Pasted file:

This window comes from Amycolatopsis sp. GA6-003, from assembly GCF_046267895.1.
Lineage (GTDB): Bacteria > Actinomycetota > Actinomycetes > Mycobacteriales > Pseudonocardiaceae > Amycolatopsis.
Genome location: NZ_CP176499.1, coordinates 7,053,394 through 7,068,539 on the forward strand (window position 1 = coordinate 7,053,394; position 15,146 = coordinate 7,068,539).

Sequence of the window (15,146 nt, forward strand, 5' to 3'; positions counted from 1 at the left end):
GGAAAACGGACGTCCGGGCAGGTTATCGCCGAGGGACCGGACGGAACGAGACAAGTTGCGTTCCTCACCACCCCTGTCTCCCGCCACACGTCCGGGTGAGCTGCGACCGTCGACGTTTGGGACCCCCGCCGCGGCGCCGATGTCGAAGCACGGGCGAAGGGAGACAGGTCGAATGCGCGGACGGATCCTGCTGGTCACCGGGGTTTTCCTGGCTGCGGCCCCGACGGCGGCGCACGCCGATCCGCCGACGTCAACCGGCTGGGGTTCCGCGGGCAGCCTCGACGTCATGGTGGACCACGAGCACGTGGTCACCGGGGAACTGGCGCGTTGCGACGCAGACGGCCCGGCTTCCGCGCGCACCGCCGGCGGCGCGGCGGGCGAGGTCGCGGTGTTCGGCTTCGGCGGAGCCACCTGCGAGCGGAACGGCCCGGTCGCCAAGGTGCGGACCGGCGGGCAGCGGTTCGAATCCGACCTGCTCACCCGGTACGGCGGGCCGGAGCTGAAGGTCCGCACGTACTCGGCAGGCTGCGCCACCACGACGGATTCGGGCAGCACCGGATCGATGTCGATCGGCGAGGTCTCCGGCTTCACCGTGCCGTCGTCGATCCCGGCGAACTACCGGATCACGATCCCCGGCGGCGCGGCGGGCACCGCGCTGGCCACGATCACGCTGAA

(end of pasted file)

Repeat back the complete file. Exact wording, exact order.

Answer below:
This window comes from Amycolatopsis sp. GA6-003, from assembly GCF_046267895.1.
Lineage (GTDB): Bacteria > Actinomycetota > Actinomycetes > Mycobacteriales > Pseudonocardiaceae > Amycolatopsis.
Genome location: NZ_CP176499.1, coordinates 7,053,394 through 7,068,539 on the forward strand (window position 1 = coordinate 7,053,394; position 15,146 = coordinate 7,068,539).

Sequence of the window (15,146 nt, forward strand, 5' to 3'; positions counted from 1 at the left end):
GGAAAACGGACGTCCGGGCAGGTTATCGCCGAGGGACCGGACGGAACGAGACAAGTTGCGTTCCTCACCACCCCTGTCTCCCGCCACACGTCCGGGTGAGCTGCGACCGTCGACGTTTGGGACCCCCGCCGCGGCGCCGATGTCGAAGCACGGGCGAAGGGAGACAGGTCGAATGCGCGGACGGATCCTGCTGGTCACCGGGGTTTTCCTGGCTGCGGCCCCGACGGCGGCGCACGCCGATCCGCCGACGTCAACCGGCTGGGGTTCCGCGGGCAGCCTCGACGTCATGGTGGACCACGAGCACGTGGTCACCGGGGAACTGGCGCGTTGCGACGCAGACGGCCCGGCTTCCGCGCGCACCGCCGGCGGCGCGGCGGGCGAGGTCGCGGTGTTCGGCTTCGGCGGAGCCACCTGCGAGCGGAACGGCCCGGTCGCCAAGGTGCGGACCGGCGGGCAGCGGTTCGAATCCGACCTGCTCACCCGGTACGGCGGGCCGGAGCTGAAGGTCCGCACGTACTCGGCAGGCTGCGCCACCACGACGGATTCGGGCAGCACCGGATCGATGTCGATCGGCGAGGTCTCCGGCTTCACCGTGCCGTCGTCGATCCCGGCGAACTACCGGATCACGATCCCCGGCGGCGCGGCGGGCACCGCGCTGGCCACGATCACGCTGAA